*suddenly becomes self-conscious*

Hey there,

I was in the communal bit of the library today – for those of you non-UCL people, or scientists who’ve never actually been to the main library – which is a small circular area with benches and chairs that people can chat and eat in, safe from the crushing obligation to do work of the library proper.

I was originally going to write a Local Celebrities post about a woman with a bizarre way of using her laptop, as she placed the computer on a chair then sat cross-legged in front of it on the floor, but have decided against such a thing.

Instead of highlighting the quirks of another, I’m going to write about my own quirks; I have gone from the online documenter, to the online documented.

Because I realised, oh too late, that for a good few people there I would be that guy; that person with a particular quirk or trait you see in public, and go home to tell your friends about in a vaguely smug and sneering manner. It doesn’t matter if you’ve cured cancer or fought crime, if you trip over a kerb and squeal reflexively you’ll be The Guy Who Tripped And Sounded Like A Pig to some idiot and their friends for the next hour.

And today, I fell into that category.

I ate some crisps in an otherwise silent room.

Now, I must stress that I wasn’t breaking any rules. Food is allowed in this space, and most of the people around me were eating, or chatting away happily. But then they stopped eating. And the conversations trickled away. Then the footfall of passers-by stopped, depriving me of the cover of even simple footsteps. It was suddenly silent.

*munch*

*munch*

*munch*

*munchmunchmunchmunchmunch*

Frak. I’d so become that guy. I could feel their looks, their quickly-averted gazes as I worked my way through my lunch with increasing hurriedness, that only served to make my chewing louder and more frantic, disruption born out of the ironic fear of being disruptive. One of them probably runs a blog with their middle name plastered all over the URL for no good reason, and they’re gonna write about me on their sardonic, black-backgrounded online canvas.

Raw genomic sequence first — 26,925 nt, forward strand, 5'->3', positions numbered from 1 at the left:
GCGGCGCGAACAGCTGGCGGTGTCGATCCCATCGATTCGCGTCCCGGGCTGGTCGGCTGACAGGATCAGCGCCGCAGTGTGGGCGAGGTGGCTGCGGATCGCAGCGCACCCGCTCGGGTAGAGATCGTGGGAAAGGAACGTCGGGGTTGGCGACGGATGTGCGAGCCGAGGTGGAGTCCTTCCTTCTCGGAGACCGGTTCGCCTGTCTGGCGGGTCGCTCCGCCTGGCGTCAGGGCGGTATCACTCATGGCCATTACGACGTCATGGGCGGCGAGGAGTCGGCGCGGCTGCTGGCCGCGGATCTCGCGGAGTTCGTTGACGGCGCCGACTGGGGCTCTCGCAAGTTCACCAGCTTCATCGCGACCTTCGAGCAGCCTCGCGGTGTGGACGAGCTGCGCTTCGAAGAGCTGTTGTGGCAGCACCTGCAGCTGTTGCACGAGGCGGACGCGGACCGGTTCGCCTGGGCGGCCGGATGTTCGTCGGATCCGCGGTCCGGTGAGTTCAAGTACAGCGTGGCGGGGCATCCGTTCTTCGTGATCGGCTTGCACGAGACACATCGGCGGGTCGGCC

Perhaps not, but the idea still works; I’ve been more aware of what people think of me in the last few months, and now that self-awareness is seeping into my (albeit limited) interactions with strangers. I’m not cripplingly self-aware – it’s not like I abandoned the crisps as soon as I realised people might be looking at me – but it’s something that’s registering on my mind, whereas in the past I’d have imagined myself in a bubble where there are no other people and I can act as I please.

Because I can’t act as if I’m the most important person in the world; I’m simply not. It didn’t take a packet of crisps to tell me this, but it’s a nice metaphor.

Casey

The Nisa Supermodel

I’ve seen her,

It was a Tuesday night, the cold air drawing itself into puffed columns around my lips and nostrils as I walked into that chilly Nisa, the oh-too-convenient convenience store where I buy bread at a two-minute walk from my house instead of proper ingredients. My purple dodgeball hoodie was pulled over my head like a fabulous, yet serious and athletic cowl, clashing with my dark grey waterproof in what could be a bold fashion statement, or a hangover from my old ambivalence towards clothes that has left me with one too few coats, and one too many garishly-coloured hoodies.